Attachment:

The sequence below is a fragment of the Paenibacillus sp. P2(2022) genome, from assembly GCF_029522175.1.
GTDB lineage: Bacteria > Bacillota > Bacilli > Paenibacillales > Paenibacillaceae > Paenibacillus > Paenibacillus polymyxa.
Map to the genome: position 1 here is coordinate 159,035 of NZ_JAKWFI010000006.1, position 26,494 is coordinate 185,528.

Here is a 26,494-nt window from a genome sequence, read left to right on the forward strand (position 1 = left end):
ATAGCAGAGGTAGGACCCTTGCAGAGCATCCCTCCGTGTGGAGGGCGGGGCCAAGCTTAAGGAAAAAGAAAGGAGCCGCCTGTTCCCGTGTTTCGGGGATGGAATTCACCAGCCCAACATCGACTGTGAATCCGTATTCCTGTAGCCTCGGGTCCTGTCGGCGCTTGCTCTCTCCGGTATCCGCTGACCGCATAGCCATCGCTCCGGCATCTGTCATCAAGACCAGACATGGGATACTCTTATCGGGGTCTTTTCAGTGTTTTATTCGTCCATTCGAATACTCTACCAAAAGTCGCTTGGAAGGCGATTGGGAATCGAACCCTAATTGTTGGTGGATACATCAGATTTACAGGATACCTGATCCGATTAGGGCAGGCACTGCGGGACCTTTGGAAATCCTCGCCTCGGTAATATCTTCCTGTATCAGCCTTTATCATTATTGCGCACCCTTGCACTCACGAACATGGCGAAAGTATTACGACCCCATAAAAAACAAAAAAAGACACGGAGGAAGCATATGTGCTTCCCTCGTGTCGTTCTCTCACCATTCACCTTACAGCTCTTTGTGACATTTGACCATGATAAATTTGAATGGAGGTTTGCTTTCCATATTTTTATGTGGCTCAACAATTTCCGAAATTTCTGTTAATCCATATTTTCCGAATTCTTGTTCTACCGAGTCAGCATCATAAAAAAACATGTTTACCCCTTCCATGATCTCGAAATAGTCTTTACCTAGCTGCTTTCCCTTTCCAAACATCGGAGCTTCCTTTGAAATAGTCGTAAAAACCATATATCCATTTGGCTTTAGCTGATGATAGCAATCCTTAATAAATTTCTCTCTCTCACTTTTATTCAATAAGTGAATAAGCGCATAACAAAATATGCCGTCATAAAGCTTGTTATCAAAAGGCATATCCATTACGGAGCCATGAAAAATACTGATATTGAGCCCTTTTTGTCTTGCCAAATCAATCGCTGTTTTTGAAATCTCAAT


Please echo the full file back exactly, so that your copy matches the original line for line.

The sequence below is a fragment of the Paenibacillus sp. P2(2022) genome, from assembly GCF_029522175.1.
GTDB lineage: Bacteria > Bacillota > Bacilli > Paenibacillales > Paenibacillaceae > Paenibacillus > Paenibacillus polymyxa.
Map to the genome: position 1 here is coordinate 159,035 of NZ_JAKWFI010000006.1, position 26,494 is coordinate 185,528.

Here is a 26,494-nt window from a genome sequence, read left to right on the forward strand (position 1 = left end):
ATAGCAGAGGTAGGACCCTTGCAGAGCATCCCTCCGTGTGGAGGGCGGGGCCAAGCTTAAGGAAAAAGAAAGGAGCCGCCTGTTCCCGTGTTTCGGGGATGGAATTCACCAGCCCAACATCGACTGTGAATCCGTATTCCTGTAGCCTCGGGTCCTGTCGGCGCTTGCTCTCTCCGGTATCCGCTGACCGCATAGCCATCGCTCCGGCATCTGTCATCAAGACCAGACATGGGATACTCTTATCGGGGTCTTTTCAGTGTTTTATTCGTCCATTCGAATACTCTACCAAAAGTCGCTTGGAAGGCGATTGGGAATCGAACCCTAATTGTTGGTGGATACATCAGATTTACAGGATACCTGATCCGATTAGGGCAGGCACTGCGGGACCTTTGGAAATCCTCGCCTCGGTAATATCTTCCTGTATCAGCCTTTATCATTATTGCGCACCCTTGCACTCACGAACATGGCGAAAGTATTACGACCCCATAAAAAACAAAAAAAGACACGGAGGAAGCATATGTGCTTCCCTCGTGTCGTTCTCTCACCATTCACCTTACAGCTCTTTGTGACATTTGACCATGATAAATTTGAATGGAGGTTTGCTTTCCATATTTTTATGTGGCTCAACAATTTCCGAAATTTCTGTTAATCCATATTTTCCGAATTCTTGTTCTACCGAGTCAGCATCATAAAAAAACATGTTTACCCCTTCCATGATCTCGAAATAGTCTTTACCTAGCTGCTTTCCCTTTCCAAACATCGGAGCTTCCTTTGAAATAGTCGTAAAAACCATATATCCATTTGGCTTTAGCTGATGATAGCAATCCTTAATAAATTTCTCTCTCTCACTTTTATTCAATAAGTGAATAAGCGCATAACAAAATATGCCGTCATAAAGCTTGTTATCAAAAGGCATATCCATTACGGAGCCATGAAAAATACTGATATTGAGCCCTTTTTGTCTTGCCAAATCAATCGCTGTTTTTGAAATCTCAAT